Marilyn Hershey

Several years ago, Duane and I took advantage of a cost share program with our county conservation organization. We allowed them to install a fence around the stream that runs through our meadow.

The ecological buffer is 25 feet wide on both sides of the water and runs the length of our pasture. Numerous trees and shrubs were planted within the fencing, acting as a natural buffer for the creek.

One of the reasons stream bank fencing is a best management practice on the farm is because cows like to stand in the water when the weather is warm. You know as well as I that most likely where they stand, they will plop their manure, and that adds unnecessary nutrients and sediment that eventually reach the Chesapeake Bay.

All of this was done to make our dairy farm a better place environmentally. It is not going to save the bay, but all the environmental decisions add up and make a difference. Small changes add up to a larger impact.

The Chesapeake Bay is less than an hour away from our farm. In a matter of days, the water running through our farm is part of a much larger body of water that is a focal point for conservation organizations at the county, state, and federal level.

I would argue that dairy farmers in particular have gotten a bad rap for the bay’s nutrient level. There also needs to be a strong accountability of all the industrial dumping, housing developments, and macadam from roads that impact the watershed. The bay’s issues should not fall solely on farmers’ backs.

The bay is a focus area for many people, and our family is included in that tally. I enjoy the food, fun, and fellowship we have when we are there.

The choice to put up fencing was a win for the farm and for the watershed. I am a proponent of everyone doing their part, and when we put in the fencing and foliage, it was a good feeling.

Our milking herd does not use our pasture, but we still have heifers and dry cows that are out during the spring, summer, and fall. I understand that depending on where in the country your dairy sits, you may not have an opportunity to utilize a pasture. Even if you do not have a pasture, there are unique places around your farm that provide habitat for wildlife.

One of the best results of the stream bank fencing, and it is more apparent each year, is the wildlife that lives in the fenced area. The brush, trees, and tall, undisturbed grasses are the perfect habitat for several species of birds, fox, muskrats, turtles, and, I am sure, snakes. I try not to think about the snakes.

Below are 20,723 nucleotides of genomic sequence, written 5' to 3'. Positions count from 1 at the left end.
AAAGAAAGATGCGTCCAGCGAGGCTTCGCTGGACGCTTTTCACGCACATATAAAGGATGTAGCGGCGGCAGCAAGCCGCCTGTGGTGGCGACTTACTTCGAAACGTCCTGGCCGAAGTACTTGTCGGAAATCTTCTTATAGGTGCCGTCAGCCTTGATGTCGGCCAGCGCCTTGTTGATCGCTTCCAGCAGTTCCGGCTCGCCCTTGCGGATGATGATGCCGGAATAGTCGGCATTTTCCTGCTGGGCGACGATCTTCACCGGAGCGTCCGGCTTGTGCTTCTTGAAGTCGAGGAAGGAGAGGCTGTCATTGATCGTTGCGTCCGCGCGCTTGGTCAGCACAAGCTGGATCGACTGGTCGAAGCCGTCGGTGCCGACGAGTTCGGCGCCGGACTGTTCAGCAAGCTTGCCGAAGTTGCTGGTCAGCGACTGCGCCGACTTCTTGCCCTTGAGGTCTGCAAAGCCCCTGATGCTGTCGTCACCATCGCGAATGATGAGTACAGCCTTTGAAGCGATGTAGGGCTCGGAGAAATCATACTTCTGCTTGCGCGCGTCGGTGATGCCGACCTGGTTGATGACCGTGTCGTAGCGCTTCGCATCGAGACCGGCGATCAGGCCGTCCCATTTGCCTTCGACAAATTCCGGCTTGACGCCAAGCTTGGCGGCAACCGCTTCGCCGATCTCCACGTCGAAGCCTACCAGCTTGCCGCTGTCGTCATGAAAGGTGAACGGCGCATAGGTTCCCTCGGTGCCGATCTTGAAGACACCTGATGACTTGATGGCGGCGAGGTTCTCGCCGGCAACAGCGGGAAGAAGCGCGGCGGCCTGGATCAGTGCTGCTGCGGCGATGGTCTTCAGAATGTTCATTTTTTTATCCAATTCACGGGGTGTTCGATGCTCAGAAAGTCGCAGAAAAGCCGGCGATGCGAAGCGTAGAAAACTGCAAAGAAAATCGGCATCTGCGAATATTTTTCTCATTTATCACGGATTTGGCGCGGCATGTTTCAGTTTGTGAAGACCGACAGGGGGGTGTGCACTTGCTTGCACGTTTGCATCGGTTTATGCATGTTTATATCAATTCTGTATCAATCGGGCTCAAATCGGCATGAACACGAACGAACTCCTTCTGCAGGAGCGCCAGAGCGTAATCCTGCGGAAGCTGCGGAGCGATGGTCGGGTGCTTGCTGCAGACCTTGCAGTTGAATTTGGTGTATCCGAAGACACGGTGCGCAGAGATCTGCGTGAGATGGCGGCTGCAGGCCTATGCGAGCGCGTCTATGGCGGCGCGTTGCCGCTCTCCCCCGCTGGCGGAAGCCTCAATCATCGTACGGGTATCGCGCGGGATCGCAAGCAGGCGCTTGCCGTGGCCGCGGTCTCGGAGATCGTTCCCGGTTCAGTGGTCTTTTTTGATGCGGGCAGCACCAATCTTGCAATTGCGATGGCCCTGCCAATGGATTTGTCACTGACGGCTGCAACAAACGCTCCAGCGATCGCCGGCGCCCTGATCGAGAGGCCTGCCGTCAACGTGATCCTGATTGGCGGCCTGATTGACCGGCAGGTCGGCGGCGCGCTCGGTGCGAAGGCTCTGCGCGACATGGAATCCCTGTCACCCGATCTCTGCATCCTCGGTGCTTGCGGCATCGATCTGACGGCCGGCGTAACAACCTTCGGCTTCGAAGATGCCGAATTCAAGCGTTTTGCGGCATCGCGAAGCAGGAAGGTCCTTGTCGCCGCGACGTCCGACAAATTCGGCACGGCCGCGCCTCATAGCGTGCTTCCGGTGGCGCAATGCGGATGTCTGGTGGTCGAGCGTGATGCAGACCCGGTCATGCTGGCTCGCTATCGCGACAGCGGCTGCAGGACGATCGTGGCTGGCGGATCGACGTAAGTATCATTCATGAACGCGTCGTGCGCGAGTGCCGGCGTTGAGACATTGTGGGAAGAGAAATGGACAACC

I believe this is one of the most unsung stories of our farms. Without our farm and the willingness to protect the stream, there would be a lot of creatures without a home. In a time when telling our story is so important, the ecology story of providing a habitat for wild animals is a good one to tell.

We are not alone in this practice; stream bank fencing has become common in our area. It is nice to see this grow year after year.

It is not unusual for me to see a blue heron flying low over the creek or standing on a rock. Many times, I will see a fox running by the fence, likely looking for a small rodent. A pair of red-tailed hawks are always nearby, and we often see eagles soaring overhead.

At one of our recent Dairy Management Inc. meetings, a fellow dairy farmer from Florida brought up the point that our dairy farms are habitat areas for many species of wildlife. Honestly, alligators fall into the same category as snakes for me, but I guess they have a purpose and are part of the circle of life. Either way, his mention of farms being a habitation home made me come back to our farm and look around a little closer than before.

Another board member from Arkansas shared the same thought about the wildlife living on his dairy farm. The cool thing is that the wildlife found in each region of our country is different, but the opportunity to provide habitat is there on all of our farms.

Many times, I am so focused on the cows that I forget to look past them to see what else is out there. Granted, the blue heron and fox do not impact the bottom line of my financial statement each month, which is why we cannot lose sight of the cows. However, there is a consumer-centric story in the stream bank. These practices show that we care about nature, it shows our ecology driven mindset, and it is a clear picture that there are things outside of our barn that matter to us.

I have not yet bought a pair of binoculars to focus more clearly on the wildlife. However, when I was working in the flower garden this week, a hawk screeched overhead, a heron flew along the bank, and as a yellow flash caught my eye, I noticed a small yellow bird that perched in a tree by the creek. I am glad we can provide a home for them.

The author and her husband, Duane, own and operate a 550-cow dairy in Cochranville, Pa.